Clara SCHUMANN (1819-1896)
Piano Trio in G minor, op.17 (1846) [29:20]
Robert SCHUMANN (1810-1856)
Piano Trio in D minor, op.63 (1847) [31:50]
The Castle Trio (Lambert Orkis (piano); Marilyn McDonald (violin); Kenneth Slowik (cello))
rec. Community Church, Ashburnham, Massachusetts, June 1992. DDD
SMITHSONIAN CHAMBER MUSIC SOCIETY FOM 36-801 [61:10]
 
The Smithsonian Chamber Music Society's raison d'Ítre is the provision of public access, through concerts and recordings, to its valuable collection of historical instruments: to "take the instruments out of their cases and make them sing."
 
This disc is the third release by the Society on its own 'Friends of Music' label, the fruit of plans to revive some previously released material (here, for example). These are thus oldish recordings, as the dates indicate, but the Castle Trio are still going strong, still with the same three members, in fact. Marilyn McDonald is a professor of violin and Baroque violin in the US, and veteran of numerous big-label recordings. Lambert Orkis is perhaps best known for his recordings of the complete Beethoven violin sonatas alongside Anne-Sophie Mutter in the Nineties. Kenneth Slowik is the Society's artistic director, has made a hatful of recordings and his CV is as long and scenic as a country mile. Their performances in this recital are utterly genial. For the record, they use a parallel-strung J. B. Streicher piano of 1846, a 1670 gut-strung Guarneri violin and 1730 Testore cello. The piano will likely not be to everyone's taste - though chronologically authentic, it sounds something like a modern piano with about 10% cimbalom blood. At any rate, this was at the time the first period recording of both works.
 
Although Robert Schumann's output was more varied than Clara's, comparison reveals some striking similarities in many of their works - not least between their respective Piano Concertos in A minor and these Trios - indicative of an ongoing family propagation/assimilation of musical ideas, before the demands of raising their seven children led Clara, in an era where more enlightened fathering was still a long way off, to give up composing at 36.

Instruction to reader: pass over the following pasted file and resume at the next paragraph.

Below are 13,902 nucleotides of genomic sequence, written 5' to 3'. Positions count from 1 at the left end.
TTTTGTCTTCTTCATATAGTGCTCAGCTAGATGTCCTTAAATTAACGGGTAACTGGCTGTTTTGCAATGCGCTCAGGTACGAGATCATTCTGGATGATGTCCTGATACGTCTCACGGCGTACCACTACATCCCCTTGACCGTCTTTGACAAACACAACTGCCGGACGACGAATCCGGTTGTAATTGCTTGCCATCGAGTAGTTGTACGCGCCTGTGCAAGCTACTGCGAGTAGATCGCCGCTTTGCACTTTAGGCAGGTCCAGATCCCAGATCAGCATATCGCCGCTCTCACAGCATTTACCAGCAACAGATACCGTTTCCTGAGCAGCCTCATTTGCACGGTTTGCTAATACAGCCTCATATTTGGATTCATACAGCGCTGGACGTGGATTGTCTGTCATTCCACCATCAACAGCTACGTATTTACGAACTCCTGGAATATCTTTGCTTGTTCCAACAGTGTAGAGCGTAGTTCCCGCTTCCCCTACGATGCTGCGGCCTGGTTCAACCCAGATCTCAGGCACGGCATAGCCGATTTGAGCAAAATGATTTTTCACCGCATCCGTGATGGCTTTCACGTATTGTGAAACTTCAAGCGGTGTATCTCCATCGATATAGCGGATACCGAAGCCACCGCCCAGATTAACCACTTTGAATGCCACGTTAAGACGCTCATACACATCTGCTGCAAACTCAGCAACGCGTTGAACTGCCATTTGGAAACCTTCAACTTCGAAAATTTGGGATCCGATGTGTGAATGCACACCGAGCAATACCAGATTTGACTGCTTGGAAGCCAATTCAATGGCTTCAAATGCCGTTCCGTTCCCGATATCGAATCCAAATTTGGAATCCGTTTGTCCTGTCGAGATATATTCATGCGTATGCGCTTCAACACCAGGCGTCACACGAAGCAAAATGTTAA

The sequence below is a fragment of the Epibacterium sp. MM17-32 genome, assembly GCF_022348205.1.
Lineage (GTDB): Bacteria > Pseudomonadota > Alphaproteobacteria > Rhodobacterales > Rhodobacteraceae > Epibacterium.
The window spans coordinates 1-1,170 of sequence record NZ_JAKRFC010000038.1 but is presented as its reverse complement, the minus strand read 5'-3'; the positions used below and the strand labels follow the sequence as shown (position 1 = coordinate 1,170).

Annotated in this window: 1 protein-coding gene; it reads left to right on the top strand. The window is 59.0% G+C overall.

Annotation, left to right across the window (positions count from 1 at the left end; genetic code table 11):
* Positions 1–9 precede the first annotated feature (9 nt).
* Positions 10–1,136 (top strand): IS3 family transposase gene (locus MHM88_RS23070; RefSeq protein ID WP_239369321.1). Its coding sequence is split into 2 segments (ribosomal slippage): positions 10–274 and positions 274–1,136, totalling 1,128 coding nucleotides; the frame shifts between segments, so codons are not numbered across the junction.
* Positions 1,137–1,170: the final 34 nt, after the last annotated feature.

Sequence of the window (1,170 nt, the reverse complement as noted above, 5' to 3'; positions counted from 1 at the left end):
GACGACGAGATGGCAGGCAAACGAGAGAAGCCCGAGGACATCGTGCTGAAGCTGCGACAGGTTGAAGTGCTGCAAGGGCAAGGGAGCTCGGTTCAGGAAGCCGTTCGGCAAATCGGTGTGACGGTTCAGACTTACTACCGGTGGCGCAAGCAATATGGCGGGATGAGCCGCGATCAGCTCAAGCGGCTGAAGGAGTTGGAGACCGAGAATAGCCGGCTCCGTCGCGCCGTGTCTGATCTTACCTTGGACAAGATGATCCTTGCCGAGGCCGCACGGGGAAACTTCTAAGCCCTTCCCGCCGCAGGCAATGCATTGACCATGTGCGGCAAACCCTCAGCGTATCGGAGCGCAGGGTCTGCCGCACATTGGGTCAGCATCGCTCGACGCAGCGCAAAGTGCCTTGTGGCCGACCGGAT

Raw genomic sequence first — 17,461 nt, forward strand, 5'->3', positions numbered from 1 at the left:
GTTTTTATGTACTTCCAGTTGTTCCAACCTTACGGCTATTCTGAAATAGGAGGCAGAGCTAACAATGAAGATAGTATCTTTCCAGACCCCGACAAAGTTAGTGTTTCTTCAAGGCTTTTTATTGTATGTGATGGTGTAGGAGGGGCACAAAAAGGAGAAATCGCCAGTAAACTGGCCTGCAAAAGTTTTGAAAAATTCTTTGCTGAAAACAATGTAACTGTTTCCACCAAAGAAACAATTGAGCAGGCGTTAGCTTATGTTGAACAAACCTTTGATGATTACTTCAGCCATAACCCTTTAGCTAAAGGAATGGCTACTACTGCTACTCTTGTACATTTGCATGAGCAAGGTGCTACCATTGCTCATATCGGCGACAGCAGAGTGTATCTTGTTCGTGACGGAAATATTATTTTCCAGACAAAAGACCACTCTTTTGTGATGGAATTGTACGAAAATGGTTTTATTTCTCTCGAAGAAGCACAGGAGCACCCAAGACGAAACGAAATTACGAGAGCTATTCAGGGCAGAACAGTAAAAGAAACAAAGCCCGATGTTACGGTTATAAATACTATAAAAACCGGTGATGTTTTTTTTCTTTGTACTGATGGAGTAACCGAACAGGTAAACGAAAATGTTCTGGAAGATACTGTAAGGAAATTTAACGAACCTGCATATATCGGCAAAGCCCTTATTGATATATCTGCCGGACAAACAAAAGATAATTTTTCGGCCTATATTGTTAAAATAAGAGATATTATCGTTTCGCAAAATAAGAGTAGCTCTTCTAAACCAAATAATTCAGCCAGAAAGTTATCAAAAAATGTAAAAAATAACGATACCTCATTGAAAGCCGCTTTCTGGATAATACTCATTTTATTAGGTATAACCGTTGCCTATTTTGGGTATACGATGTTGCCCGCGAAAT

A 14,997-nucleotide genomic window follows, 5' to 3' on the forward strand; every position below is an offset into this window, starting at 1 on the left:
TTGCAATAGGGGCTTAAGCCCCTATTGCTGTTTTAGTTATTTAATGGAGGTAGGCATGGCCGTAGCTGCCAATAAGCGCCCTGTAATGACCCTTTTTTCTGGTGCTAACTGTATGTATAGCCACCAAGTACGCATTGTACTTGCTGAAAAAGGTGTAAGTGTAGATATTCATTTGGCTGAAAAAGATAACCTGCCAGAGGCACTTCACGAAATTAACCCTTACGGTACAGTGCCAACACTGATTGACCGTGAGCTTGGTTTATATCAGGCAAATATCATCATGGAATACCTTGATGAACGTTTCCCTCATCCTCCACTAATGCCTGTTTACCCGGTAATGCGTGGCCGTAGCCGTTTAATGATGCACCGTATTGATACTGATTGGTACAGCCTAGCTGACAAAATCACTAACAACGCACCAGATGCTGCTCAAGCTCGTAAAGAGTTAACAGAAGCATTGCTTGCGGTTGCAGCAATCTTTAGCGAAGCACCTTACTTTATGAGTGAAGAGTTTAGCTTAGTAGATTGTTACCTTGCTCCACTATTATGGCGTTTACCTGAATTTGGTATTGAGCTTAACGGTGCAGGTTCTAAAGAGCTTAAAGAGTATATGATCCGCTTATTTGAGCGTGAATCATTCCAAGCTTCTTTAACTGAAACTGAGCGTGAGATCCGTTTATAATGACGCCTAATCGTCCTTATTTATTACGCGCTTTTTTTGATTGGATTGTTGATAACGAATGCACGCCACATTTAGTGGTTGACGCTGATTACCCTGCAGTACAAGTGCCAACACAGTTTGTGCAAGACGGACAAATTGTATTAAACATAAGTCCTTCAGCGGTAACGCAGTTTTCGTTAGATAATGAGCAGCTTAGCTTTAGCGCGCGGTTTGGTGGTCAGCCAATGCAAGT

The two Piano Trios, often paired for performance in 19th century venues, date from the same period, are both in minor keys, very alike in overall length, with further strong similarities in the individual movements - most arresting in the identical-to-the-second timings of the finales, at least as performed by the Castle Trio. Both begin in reflective, melancholy mood, but there is soon some loosening of the collar and the works generally bask in the lyricism, warmth, energy and understated drama that is reminiscent always of Mendelssohn where not obviously from a Schumann pen. The D minor Trio is generally considered to be the best of Robert's three, and has been recorded dozens of times before. When this recording was made, there was not much competition for Clara's Trio; nowadays there is plenty, including a few coupled with one or more of Robert's. See especially these reviews of a Naxos CD that throws in her Piano Concerto, and a delectable 4-disc set on Thorofon Classics that includes complete Schumann Trios. Whichever performances are preferred, any suggestion that Clara's work is in any way inferior to Robert's is soon dispelled. Movements are pretty evenly matched throughout for imagination and quality of writing, especially first and last; whereas Clara's sparkling second shades Robert's, his luscious third beats her more mundane second.
 
Sound quality is good - warmish and nicely balanced, with typical church reverberation. The booklet is housed in a digipak case. The notes by Kenneth Slowik are informative and well written, and there is a brief introductory paragraph on each of the soloists, though nothing about the Smithsonian Society itself.
 
Incidentally, a new BIS release gives listeners a further chance to compare the two Schumanns, in a recital of their songs, sung by the soprano Miah Persson - see review.
 
Byzantion
Collected reviews and contact at reviews.gramma.co.uk
 
Utterly genial performances.